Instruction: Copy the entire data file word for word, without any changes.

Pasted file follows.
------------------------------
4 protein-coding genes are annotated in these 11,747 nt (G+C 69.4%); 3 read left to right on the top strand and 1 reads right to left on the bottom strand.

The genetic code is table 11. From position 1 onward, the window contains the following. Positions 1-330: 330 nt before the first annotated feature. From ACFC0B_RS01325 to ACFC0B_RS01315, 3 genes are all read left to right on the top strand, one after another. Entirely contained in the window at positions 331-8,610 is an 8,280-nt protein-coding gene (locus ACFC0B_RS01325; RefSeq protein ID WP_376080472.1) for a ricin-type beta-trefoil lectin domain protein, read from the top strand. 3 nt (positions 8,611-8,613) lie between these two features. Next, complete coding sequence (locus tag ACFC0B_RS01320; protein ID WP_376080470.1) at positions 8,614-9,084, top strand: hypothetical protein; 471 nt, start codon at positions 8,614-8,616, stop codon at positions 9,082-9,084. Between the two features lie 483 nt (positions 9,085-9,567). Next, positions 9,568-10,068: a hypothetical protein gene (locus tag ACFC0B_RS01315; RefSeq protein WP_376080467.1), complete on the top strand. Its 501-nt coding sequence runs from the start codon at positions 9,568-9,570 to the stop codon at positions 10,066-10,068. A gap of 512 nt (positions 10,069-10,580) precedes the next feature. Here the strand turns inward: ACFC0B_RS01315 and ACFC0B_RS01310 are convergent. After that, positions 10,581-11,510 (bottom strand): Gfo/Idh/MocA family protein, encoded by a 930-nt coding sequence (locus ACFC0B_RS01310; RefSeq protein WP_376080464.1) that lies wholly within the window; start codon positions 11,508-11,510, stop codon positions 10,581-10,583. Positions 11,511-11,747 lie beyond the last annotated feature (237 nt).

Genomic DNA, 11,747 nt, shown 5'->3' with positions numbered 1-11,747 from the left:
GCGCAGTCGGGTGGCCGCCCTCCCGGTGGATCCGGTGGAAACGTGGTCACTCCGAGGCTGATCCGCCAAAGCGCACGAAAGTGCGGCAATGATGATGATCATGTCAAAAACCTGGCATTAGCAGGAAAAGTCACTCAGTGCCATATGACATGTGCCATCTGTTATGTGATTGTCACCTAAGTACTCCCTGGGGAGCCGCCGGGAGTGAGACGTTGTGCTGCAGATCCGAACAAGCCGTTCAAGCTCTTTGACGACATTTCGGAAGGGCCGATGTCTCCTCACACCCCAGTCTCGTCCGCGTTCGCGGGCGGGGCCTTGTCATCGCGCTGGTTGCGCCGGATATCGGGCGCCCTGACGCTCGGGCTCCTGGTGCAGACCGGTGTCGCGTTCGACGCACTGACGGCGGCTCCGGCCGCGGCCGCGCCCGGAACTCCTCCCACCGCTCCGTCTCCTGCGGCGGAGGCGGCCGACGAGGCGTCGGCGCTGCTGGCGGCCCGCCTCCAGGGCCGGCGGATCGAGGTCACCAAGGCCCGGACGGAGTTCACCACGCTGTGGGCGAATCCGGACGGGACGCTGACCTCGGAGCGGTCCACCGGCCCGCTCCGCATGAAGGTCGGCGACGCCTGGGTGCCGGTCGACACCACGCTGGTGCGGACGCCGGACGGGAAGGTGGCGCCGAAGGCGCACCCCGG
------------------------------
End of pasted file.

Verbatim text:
4 protein-coding genes are annotated in these 11,747 nt (G+C 69.4%); 3 read left to right on the top strand and 1 reads right to left on the bottom strand.

The genetic code is table 11. From position 1 onward, the window contains the following. Positions 1-330: 330 nt before the first annotated feature. From ACFC0B_RS01325 to ACFC0B_RS01315, 3 genes are all read left to right on the top strand, one after another. Entirely contained in the window at positions 331-8,610 is an 8,280-nt protein-coding gene (locus ACFC0B_RS01325; RefSeq protein ID WP_376080472.1) for a ricin-type beta-trefoil lectin domain protein, read from the top strand. 3 nt (positions 8,611-8,613) lie between these two features. Next, complete coding sequence (locus tag ACFC0B_RS01320; protein ID WP_376080470.1) at positions 8,614-9,084, top strand: hypothetical protein; 471 nt, start codon at positions 8,614-8,616, stop codon at positions 9,082-9,084. Between the two features lie 483 nt (positions 9,085-9,567). Next, positions 9,568-10,068: a hypothetical protein gene (locus tag ACFC0B_RS01315; RefSeq protein WP_376080467.1), complete on the top strand. Its 501-nt coding sequence runs from the start codon at positions 9,568-9,570 to the stop codon at positions 10,066-10,068. A gap of 512 nt (positions 10,069-10,580) precedes the next feature. Here the strand turns inward: ACFC0B_RS01315 and ACFC0B_RS01310 are convergent. After that, positions 10,581-11,510 (bottom strand): Gfo/Idh/MocA family protein, encoded by a 930-nt coding sequence (locus ACFC0B_RS01310; RefSeq protein WP_376080464.1) that lies wholly within the window; start codon positions 11,508-11,510, stop codon positions 10,581-10,583. Positions 11,511-11,747 lie beyond the last annotated feature (237 nt).

Genomic DNA, 11,747 nt, shown 5'->3' with positions numbered 1-11,747 from the left:
GCGCAGTCGGGTGGCCGCCCTCCCGGTGGATCCGGTGGAAACGTGGTCACTCCGAGGCTGATCCGCCAAAGCGCACGAAAGTGCGGCAATGATGATGATCATGTCAAAAACCTGGCATTAGCAGGAAAAGTCACTCAGTGCCATATGACATGTGCCATCTGTTATGTGATTGTCACCTAAGTACTCCCTGGGGAGCCGCCGGGAGTGAGACGTTGTGCTGCAGATCCGAACAAGCCGTTCAAGCTCTTTGACGACATTTCGGAAGGGCCGATGTCTCCTCACACCCCAGTCTCGTCCGCGTTCGCGGGCGGGGCCTTGTCATCGCGCTGGTTGCGCCGGATATCGGGCGCCCTGACGCTCGGGCTCCTGGTGCAGACCGGTGTCGCGTTCGACGCACTGACGGCGGCTCCGGCCGCGGCCGCGCCCGGAACTCCTCCCACCGCTCCGTCTCCTGCGGCGGAGGCGGCCGACGAGGCGTCGGCGCTGCTGGCGGCCCGCCTCCAGGGCCGGCGGATCGAGGTCACCAAGGCCCGGACGGAGTTCACCACGCTGTGGGCGAATCCGGACGGGACGCTGACCTCGGAGCGGTCCACCGGCCCGCTCCGCATGAAGGTCGGCGACGCCTGGGTGCCGGTCGACACCACGCTGGTGCGGACGCCGGACGGGAAGGTGGCGCCGAAGGCGCACCCCGG